Why does the report concentrate on industrial survival? First, the excellent organization that industry already has can be a powerful force for the protection of people. Second, in the aftermath of any war, production must be restored as quickly as possible. In conclusion, editors offer a disclaimer: Let us make one thing absolutely clear. If any part of the pages that follow can be accused of sensationalism, then we have failed our job. The Editors do not believe that nuclear war is likely. But we do believe that the possibility of it…however remote…must be examined.

Electrical Specs for Prototype Fallout Shelter

At the Air National Guard station, Westchester County Airport, White Plains, N.Y., a meticulously designed group fallout shelter will serve as a prototype guide for designers and builders of other shelter spaces, writes Associate Editor Robert J. Lawrie in 1962. Capable of protecting 600 people, this structure will provide shelter for air guardsmen and nearby residents for a period of two weeks in case of an atomic attack. Lawrie goes on to discuss electrical specifications. Applying precision design, engineers provided a very high radiation protection factor of more than 1000 as well as excellent reliability in all utilities. For example, electrical power can be obtained from a normal 120V single-phase utility supply or from either of two 5kW engine generators through load transfer switching. In addition, fluorescent fixtures are equipped with low-temperature ballasts to ensure lamp operations during the first hours of use during cold weather. (Underground shelters are not heated because body heat from occupants will quickly raise the surrounding air temperature to a comfortable level.)

Field Assembly Techniques

According to a 1962 article, field assembly and prefabrication of electrical system components have become an established practice in the electrical construction industry. Cost-conscious contractors have substantially increased the effectiveness of power tools by establishing carefully planned centralized concentrations of related tools and fabrication operations. With this assembly-line approach, the article indicates field supervisors can shave normal labor units 20% or more on large projects. This concept is particularly adaptable to projects with numerous typical floors or repetitive area layouts requiring duplicate conduit runs and component assemblies. The current trend is to do as much work as possible at ground level, or at one location, and distribute assembled units or sections to installation points (such as floors and decks). By doing this, supervisors find they can use available manpower more effectively and much more efficiently. The article reveals that the following operations are most adaptable to centralized production methods: fabrication and assembly of brackets, racks, frames, suspension hangers, and other material- and equipment-supporting facilities; mass bending of conduit and tubing for parallel raceway installation; and cutting, drilling, threading, and plating (bus bar) operations.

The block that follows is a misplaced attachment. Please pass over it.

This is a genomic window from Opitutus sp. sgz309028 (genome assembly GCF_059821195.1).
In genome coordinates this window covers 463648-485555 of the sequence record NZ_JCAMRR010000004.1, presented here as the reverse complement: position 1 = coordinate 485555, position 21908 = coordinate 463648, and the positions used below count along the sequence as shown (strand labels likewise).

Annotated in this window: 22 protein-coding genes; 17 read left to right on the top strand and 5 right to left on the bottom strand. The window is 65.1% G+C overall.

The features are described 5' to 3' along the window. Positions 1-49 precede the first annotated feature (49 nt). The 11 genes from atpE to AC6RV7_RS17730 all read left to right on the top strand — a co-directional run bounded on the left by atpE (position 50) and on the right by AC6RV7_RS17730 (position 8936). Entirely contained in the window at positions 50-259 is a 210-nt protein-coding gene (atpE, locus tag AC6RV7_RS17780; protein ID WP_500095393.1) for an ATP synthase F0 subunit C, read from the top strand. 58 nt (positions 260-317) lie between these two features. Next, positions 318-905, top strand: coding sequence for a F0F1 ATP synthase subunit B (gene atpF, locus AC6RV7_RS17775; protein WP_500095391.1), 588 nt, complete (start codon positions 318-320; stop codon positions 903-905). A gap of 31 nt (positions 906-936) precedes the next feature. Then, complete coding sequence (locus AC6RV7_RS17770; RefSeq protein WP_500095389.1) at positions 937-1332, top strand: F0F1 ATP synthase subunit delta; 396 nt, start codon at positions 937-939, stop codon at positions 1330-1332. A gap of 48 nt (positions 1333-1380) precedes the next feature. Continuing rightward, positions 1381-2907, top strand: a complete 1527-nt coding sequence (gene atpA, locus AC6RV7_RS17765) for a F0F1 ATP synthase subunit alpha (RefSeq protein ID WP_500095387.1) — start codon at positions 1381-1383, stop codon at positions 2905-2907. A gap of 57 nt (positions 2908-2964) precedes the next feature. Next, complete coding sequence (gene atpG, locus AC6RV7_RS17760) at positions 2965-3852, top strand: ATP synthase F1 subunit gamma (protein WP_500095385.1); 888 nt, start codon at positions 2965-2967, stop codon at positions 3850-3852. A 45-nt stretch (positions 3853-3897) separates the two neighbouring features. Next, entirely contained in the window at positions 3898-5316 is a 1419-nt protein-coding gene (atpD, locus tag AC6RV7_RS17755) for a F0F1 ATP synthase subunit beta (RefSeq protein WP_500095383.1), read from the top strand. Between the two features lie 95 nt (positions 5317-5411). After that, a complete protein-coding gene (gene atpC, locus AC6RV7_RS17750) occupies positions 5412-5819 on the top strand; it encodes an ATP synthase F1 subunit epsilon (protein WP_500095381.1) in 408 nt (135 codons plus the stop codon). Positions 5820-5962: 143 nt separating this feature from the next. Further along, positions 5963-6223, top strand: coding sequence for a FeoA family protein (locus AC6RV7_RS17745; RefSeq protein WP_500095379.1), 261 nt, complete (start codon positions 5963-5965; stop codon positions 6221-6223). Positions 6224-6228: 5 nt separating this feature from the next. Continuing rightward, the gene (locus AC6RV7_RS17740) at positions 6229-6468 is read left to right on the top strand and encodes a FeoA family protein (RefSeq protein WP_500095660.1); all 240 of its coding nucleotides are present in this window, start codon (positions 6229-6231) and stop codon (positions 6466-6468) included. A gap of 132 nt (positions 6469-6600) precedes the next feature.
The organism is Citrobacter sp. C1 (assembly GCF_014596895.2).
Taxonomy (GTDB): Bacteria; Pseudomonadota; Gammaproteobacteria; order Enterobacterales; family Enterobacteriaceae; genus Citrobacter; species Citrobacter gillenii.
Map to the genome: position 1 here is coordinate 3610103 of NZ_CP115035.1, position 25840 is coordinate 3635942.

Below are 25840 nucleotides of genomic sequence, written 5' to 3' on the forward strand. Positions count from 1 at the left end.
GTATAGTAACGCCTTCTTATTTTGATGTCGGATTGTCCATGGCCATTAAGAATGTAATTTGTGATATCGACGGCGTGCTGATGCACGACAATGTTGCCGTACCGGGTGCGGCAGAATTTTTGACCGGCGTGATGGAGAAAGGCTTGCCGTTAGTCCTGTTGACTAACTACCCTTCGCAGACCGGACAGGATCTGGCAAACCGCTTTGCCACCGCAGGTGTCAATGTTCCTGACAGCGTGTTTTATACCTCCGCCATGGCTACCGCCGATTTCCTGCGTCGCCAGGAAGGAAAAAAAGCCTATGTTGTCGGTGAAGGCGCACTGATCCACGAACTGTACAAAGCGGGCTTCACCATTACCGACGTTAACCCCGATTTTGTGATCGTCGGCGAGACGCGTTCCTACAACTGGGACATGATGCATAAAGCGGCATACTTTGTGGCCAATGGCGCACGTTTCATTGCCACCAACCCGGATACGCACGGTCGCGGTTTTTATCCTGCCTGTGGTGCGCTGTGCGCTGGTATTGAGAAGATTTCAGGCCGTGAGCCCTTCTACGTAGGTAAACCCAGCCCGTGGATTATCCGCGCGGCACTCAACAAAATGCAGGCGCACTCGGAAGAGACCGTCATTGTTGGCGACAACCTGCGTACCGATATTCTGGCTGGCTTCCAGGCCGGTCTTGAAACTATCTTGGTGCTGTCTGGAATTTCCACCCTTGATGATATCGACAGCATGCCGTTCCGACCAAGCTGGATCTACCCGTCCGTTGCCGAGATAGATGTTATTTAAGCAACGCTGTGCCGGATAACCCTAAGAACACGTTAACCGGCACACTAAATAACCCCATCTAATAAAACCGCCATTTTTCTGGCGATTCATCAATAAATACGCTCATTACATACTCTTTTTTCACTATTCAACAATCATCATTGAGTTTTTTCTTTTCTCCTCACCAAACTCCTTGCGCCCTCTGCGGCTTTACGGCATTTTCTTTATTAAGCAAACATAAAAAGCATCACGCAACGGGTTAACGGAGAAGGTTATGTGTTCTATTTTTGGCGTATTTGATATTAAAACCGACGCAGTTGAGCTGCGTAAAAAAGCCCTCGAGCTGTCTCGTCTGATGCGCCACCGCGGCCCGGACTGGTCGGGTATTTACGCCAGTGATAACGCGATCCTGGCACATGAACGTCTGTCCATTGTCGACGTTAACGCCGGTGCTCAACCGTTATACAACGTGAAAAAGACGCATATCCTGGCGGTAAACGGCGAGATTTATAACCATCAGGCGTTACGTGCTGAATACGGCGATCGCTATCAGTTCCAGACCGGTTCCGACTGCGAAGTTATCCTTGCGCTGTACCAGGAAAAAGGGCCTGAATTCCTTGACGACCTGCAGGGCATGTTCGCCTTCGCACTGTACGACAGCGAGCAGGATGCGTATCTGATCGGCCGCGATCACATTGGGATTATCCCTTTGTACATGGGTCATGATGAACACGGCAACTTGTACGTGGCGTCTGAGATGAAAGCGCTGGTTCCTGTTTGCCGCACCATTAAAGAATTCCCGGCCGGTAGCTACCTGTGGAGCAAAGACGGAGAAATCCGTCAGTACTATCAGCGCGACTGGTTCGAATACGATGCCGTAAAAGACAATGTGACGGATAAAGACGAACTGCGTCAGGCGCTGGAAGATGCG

1962 Electrical Strike

After a short but costly strike, Local 3 (New York City) of the International Brotherhood of Electrical Workers, won a sensational but nominal 5-hr day, 25-hr work week, writes Editor W. T. Stuart in a 1962 editorial. He describes this 9000-man local union division as one of the most powerful in all of the building trades. It has contracts with 6000 licensed electrical contractors, and its members provide practically the entire electrical labor force to the city's new construction industry, writes Stuart. The shorter week issue was a compromise between the union's 4-hr day demand and the contractors' 6-hr day holding position. The hourly wage increase of 56 cents could be predicted almost to the penny from the precedents of recent years, Stuart writes.